Most historians agree, most indetured servants did not get their freedom.

    You could be my indentured servant and we’ll see then your opinion of this america dream??

    Oh and mr schulte, madison jefferson an the like are dead, you can disagree with them or realize their shortcomings. After all, I thought we were in a free country and not a totalitarian state.

    Finally, it’s fitting that you are a teacher… It’s no wonder education is the best institution for ignorance – you exhibit this on the daily here.

  7. Mr. Schulte,

    Under the law (our founding fathers worked so hard to create, man don’t you read JT?!) indentured servants were not free.

    Under your theory, indentured servants are fugitives and lawless. That’s not freedom, and goes against the stability of the system.

    It’s like saying Edward Snowden is free. What a joke.

    1. TJustice – would you just look up indentured servants so we can end this?

  8. Mr schulte

    Most indentured servants did not get their freedom. Thus, they didn’t enjoy the fruits of the American Dream that is apparently grounded in freedom.

  9. Who said white man? If you think a white German is anything like a white Irishman and you lump together all the whites, you’re vastly delusional and off-topic. This is about the indecency of shrouding, which eventually leads to a culture of never seeing each other in human form, and that’s unnatural. End of debate.

  10. Mr schulte

    No need to take a everything so personal, I was referring to the founding fathers (or gods as it’s known here). Not you.

    And with your view you secretly limit what is a contracts under law. Also contracts are not infallible.

    Finally, what type of freedom??? If they didn’t own property they had no say…

    1. TJustice – many indentured servants ran away from their contracts to get the free land that was available. Some waited until their contract was up. Whichever, their freedom was the end of their contract.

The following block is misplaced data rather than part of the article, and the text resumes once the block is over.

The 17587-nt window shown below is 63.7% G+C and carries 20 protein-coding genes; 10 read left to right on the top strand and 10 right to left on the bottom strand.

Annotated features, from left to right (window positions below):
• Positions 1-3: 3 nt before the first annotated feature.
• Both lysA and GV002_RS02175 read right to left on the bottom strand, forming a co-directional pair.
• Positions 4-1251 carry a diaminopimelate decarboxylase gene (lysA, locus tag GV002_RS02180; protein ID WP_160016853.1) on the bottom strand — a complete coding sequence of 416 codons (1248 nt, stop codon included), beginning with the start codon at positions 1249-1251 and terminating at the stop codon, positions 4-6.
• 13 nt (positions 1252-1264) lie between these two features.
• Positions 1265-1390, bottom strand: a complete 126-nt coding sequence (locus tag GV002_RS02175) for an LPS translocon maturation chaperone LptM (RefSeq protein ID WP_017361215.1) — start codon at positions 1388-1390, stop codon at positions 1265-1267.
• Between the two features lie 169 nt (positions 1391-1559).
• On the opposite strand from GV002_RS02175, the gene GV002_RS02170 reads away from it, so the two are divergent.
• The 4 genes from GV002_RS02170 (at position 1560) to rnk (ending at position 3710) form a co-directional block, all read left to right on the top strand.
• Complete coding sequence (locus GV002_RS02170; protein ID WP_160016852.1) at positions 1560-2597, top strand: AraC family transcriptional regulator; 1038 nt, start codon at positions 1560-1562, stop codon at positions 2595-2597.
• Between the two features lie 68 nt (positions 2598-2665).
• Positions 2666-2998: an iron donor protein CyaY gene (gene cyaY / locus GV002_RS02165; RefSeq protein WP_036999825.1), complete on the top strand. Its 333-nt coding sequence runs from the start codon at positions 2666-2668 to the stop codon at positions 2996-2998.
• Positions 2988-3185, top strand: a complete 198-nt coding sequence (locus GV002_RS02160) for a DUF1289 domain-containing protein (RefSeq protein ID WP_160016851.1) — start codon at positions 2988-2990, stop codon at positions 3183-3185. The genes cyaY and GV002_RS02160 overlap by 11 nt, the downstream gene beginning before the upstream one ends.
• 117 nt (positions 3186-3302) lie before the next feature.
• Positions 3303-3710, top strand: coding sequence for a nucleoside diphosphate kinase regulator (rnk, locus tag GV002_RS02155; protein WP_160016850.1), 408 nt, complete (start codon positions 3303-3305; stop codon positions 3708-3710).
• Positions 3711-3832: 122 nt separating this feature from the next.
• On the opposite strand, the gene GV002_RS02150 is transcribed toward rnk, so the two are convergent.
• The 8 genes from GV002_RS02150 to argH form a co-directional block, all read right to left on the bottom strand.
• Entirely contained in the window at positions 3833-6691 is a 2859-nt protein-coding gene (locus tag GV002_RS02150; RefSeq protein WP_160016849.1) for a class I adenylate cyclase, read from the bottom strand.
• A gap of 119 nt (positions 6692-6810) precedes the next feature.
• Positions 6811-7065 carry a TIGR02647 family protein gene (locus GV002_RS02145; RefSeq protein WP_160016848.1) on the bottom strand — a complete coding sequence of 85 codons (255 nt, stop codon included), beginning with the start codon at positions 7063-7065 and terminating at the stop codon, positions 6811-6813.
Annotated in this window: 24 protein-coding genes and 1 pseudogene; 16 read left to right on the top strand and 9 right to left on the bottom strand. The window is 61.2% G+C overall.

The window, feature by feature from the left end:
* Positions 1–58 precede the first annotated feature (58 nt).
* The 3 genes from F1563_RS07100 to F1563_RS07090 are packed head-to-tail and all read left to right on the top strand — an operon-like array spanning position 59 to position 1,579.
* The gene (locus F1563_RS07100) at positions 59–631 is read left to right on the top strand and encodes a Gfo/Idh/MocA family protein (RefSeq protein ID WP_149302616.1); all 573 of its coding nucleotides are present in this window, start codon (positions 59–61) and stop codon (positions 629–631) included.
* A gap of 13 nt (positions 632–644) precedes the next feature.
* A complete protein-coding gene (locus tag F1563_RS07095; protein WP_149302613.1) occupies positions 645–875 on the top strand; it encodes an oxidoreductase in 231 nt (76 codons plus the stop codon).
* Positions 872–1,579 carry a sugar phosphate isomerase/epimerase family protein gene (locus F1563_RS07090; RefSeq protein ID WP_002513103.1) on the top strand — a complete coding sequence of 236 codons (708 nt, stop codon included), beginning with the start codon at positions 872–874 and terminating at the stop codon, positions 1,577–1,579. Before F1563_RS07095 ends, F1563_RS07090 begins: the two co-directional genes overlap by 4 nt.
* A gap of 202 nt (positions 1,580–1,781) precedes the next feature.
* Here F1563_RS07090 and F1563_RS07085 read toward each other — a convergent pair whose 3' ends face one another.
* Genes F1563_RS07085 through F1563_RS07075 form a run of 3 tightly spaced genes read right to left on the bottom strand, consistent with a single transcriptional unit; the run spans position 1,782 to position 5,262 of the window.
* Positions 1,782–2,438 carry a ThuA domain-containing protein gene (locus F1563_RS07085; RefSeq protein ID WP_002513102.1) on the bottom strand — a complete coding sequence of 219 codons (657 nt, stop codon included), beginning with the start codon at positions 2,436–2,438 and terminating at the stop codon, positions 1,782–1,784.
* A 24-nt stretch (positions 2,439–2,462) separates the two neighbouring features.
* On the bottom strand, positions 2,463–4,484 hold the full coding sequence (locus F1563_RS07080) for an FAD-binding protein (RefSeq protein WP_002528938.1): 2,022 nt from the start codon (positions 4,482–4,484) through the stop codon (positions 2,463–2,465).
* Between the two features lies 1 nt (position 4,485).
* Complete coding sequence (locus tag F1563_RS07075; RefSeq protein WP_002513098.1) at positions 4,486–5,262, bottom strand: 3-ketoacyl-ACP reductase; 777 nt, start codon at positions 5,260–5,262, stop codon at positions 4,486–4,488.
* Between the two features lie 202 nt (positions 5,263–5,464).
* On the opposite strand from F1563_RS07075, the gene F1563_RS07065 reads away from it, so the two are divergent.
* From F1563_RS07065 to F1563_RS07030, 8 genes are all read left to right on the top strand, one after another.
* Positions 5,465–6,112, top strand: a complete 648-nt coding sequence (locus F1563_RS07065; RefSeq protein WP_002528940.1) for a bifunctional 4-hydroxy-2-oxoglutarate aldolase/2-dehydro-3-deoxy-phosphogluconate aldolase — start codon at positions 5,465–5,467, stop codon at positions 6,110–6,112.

11. Mr schulte

    I admire your love of country and white man. However, we do not live in a resovior of freedom or some paradise. Simply because a wealthy, educated white man says so does not mean I believe it. I choose reason. Reaaon tells me that in fact we live in something more symbolic of a tyrannical oligarchy than a constitutional republic.

    1. TJustice – I am educated. You got that part right. Are you saying that I am wrong about indentured servants? And if I am not, what the hell does that have to do with the rest of your rant. 😉

  12. Forgot who I am

    The American thesis for who?? You are telling me freedom was the thesis for indentured servants or slaves in 1792?

    1. TJustice – indentured servants usually were paying off a debt or learning a trade. In either case, they had a contractual obligation. At the end of the contract was freedom.

  13. randyjet – that TSA post was great. I’ve also wondered why pilots were prohibited from carrying nail clippers since they FLEW THE BLOODY PLANE.

  14. Wadewilliams – actually, there are already masking laws in many states that prohibit walking into a bank with a ski mask or any other kind of clothing obstructing the face.

    I only care if it’s a security issue (like at a bank or airport) or showing the face on a drivers license, passport, or other ID. Other than that, I don’t care what people wear. And I’ve also said that many different types of veils are common in CA, although the burka is rare.

  15. TJ, please disabuse me of my erroneous conclusions.

    The American thesis is freedom of the individual. The Founders acknowledged that personal or “moveable” property and Freedom of Thought were natural and existed before government was established, secured Freedom of Speech, Press, Assembly, Religion, etc., assumed general understanding that business shall enjoy the “free exercise thereof” clause of the 1st amendment, proved by the empirical evidence of business practices in 1789, and YOU believe you can RESCIND the sub-Freedom of Discrimination?

    Discrimination, “fair housing,” affirmative action, quotas, “racism” law, etc. are all criminally unconstitutional and as egregious as Lincoln’s suspension of Habeas Corpus, the denial of right of secession (i.e. Scotland) the confiscation of private property, the 16th and 18th amendments, ad infinitum.

    The Highest of Crimes and Misdemeanors are those of dereliction, negligence and omission by the Supreme Court, which was which is the primary “check and balance” against “overreaching” executive and legislative branches, bringing America to “constitutional tipping points.” The Supreme Court has presided over the gradual and persistent voiding and nullification of the founding documents.

    I imagine that King George III had delusions of ending American “discrimination” against his monarchy.

    I imagine you discriminated when you chose your wife. Do you envision non-discrimination state mandated marriages?

    You may not like freedom, free enterprise, private property, freedom of the individual, etc. under the Preamble, Constitution and Bill of Rights, but you must adapt to and live with the consequences of freedom under those founding documents.

    The first step of freedom is discrimination.